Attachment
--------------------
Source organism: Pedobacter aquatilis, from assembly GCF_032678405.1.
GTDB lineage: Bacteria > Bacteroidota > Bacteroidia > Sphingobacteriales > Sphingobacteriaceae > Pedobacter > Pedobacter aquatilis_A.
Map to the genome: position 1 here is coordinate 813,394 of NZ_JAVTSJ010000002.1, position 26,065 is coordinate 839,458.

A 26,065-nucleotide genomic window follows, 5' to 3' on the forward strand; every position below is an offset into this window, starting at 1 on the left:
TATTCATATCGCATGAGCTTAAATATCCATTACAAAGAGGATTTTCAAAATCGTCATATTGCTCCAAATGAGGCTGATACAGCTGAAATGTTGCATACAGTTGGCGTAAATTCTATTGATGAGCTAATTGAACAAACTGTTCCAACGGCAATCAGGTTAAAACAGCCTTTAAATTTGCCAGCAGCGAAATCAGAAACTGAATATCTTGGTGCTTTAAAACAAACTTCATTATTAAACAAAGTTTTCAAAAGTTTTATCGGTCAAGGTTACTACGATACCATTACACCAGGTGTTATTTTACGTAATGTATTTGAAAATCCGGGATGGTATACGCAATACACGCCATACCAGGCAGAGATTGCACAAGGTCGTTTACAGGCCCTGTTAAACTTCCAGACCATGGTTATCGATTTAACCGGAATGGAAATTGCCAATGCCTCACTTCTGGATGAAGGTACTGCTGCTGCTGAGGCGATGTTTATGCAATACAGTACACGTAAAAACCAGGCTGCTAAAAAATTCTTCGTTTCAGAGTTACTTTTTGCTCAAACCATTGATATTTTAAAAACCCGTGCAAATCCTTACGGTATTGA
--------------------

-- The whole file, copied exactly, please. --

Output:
Source organism: Pedobacter aquatilis, from assembly GCF_032678405.1.
GTDB lineage: Bacteria > Bacteroidota > Bacteroidia > Sphingobacteriales > Sphingobacteriaceae > Pedobacter > Pedobacter aquatilis_A.
Map to the genome: position 1 here is coordinate 813,394 of NZ_JAVTSJ010000002.1, position 26,065 is coordinate 839,458.

A 26,065-nucleotide genomic window follows, 5' to 3' on the forward strand; every position below is an offset into this window, starting at 1 on the left:
TATTCATATCGCATGAGCTTAAATATCCATTACAAAGAGGATTTTCAAAATCGTCATATTGCTCCAAATGAGGCTGATACAGCTGAAATGTTGCATACAGTTGGCGTAAATTCTATTGATGAGCTAATTGAACAAACTGTTCCAACGGCAATCAGGTTAAAACAGCCTTTAAATTTGCCAGCAGCGAAATCAGAAACTGAATATCTTGGTGCTTTAAAACAAACTTCATTATTAAACAAAGTTTTCAAAAGTTTTATCGGTCAAGGTTACTACGATACCATTACACCAGGTGTTATTTTACGTAATGTATTTGAAAATCCGGGATGGTATACGCAATACACGCCATACCAGGCAGAGATTGCACAAGGTCGTTTACAGGCCCTGTTAAACTTCCAGACCATGGTTATCGATTTAACCGGAATGGAAATTGCCAATGCCTCACTTCTGGATGAAGGTACTGCTGCTGCTGAGGCGATGTTTATGCAATACAGTACACGTAAAAACCAGGCTGCTAAAAAATTCTTCGTTTCAGAGTTACTTTTTGCTCAAACCATTGATATTTTAAAAACCCGTGCAAATCCTTACGGTATTGA